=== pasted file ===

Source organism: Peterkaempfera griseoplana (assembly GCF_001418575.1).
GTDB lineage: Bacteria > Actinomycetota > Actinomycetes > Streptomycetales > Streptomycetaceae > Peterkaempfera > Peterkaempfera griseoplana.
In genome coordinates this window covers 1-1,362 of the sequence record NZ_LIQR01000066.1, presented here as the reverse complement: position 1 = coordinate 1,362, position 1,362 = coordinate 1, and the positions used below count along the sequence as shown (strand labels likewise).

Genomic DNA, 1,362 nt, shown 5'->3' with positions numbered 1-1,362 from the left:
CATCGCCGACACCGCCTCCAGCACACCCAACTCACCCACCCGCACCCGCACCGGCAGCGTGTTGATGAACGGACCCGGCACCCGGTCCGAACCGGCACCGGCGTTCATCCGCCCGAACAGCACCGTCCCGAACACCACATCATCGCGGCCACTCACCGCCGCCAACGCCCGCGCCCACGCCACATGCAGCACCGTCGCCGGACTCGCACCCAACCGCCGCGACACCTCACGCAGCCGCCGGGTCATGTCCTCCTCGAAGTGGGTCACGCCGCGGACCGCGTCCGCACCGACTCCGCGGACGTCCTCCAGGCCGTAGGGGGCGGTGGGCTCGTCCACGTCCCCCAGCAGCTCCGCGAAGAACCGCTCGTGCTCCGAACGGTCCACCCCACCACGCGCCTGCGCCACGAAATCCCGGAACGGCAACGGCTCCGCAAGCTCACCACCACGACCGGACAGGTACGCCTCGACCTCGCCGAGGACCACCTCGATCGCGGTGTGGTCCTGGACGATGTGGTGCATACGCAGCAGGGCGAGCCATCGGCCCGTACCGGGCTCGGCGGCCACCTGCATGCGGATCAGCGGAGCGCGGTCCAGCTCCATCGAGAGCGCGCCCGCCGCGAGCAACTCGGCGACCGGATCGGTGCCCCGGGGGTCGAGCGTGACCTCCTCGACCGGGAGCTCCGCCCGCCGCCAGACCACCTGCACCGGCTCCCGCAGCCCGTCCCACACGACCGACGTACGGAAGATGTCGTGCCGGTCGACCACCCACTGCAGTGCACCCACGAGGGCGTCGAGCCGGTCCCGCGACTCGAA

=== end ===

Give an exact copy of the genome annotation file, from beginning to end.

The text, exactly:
Source organism: Peterkaempfera griseoplana (assembly GCF_001418575.1).
GTDB lineage: Bacteria > Actinomycetota > Actinomycetes > Streptomycetales > Streptomycetaceae > Peterkaempfera > Peterkaempfera griseoplana.
In genome coordinates this window covers 1-1,362 of the sequence record NZ_LIQR01000066.1, presented here as the reverse complement: position 1 = coordinate 1,362, position 1,362 = coordinate 1, and the positions used below count along the sequence as shown (strand labels likewise).

Genomic DNA, 1,362 nt, shown 5'->3' with positions numbered 1-1,362 from the left:
CATCGCCGACACCGCCTCCAGCACACCCAACTCACCCACCCGCACCCGCACCGGCAGCGTGTTGATGAACGGACCCGGCACCCGGTCCGAACCGGCACCGGCGTTCATCCGCCCGAACAGCACCGTCCCGAACACCACATCATCGCGGCCACTCACCGCCGCCAACGCCCGCGCCCACGCCACATGCAGCACCGTCGCCGGACTCGCACCCAACCGCCGCGACACCTCACGCAGCCGCCGGGTCATGTCCTCCTCGAAGTGGGTCACGCCGCGGACCGCGTCCGCACCGACTCCGCGGACGTCCTCCAGGCCGTAGGGGGCGGTGGGCTCGTCCACGTCCCCCAGCAGCTCCGCGAAGAACCGCTCGTGCTCCGAACGGTCCACCCCACCACGCGCCTGCGCCACGAAATCCCGGAACGGCAACGGCTCCGCAAGCTCACCACCACGACCGGACAGGTACGCCTCGACCTCGCCGAGGACCACCTCGATCGCGGTGTGGTCCTGGACGATGTGGTGCATACGCAGCAGGGCGAGCCATCGGCCCGTACCGGGCTCGGCGGCCACCTGCATGCGGATCAGCGGAGCGCGGTCCAGCTCCATCGAGAGCGCGCCCGCCGCGAGCAACTCGGCGACCGGATCGGTGCCCCGGGGGTCGAGCGTGACCTCCTCGACCGGGAGCTCCGCCCGCCGCCAGACCACCTGCACCGGCTCCCGCAGCCCGTCCCACACGACCGACGTACGGAAGATGTCGTGCCGGTCGACCACCCACTGCAGTGCACCCACGAGGGCGTCGAGCCGGTCCCGCGACTCGAA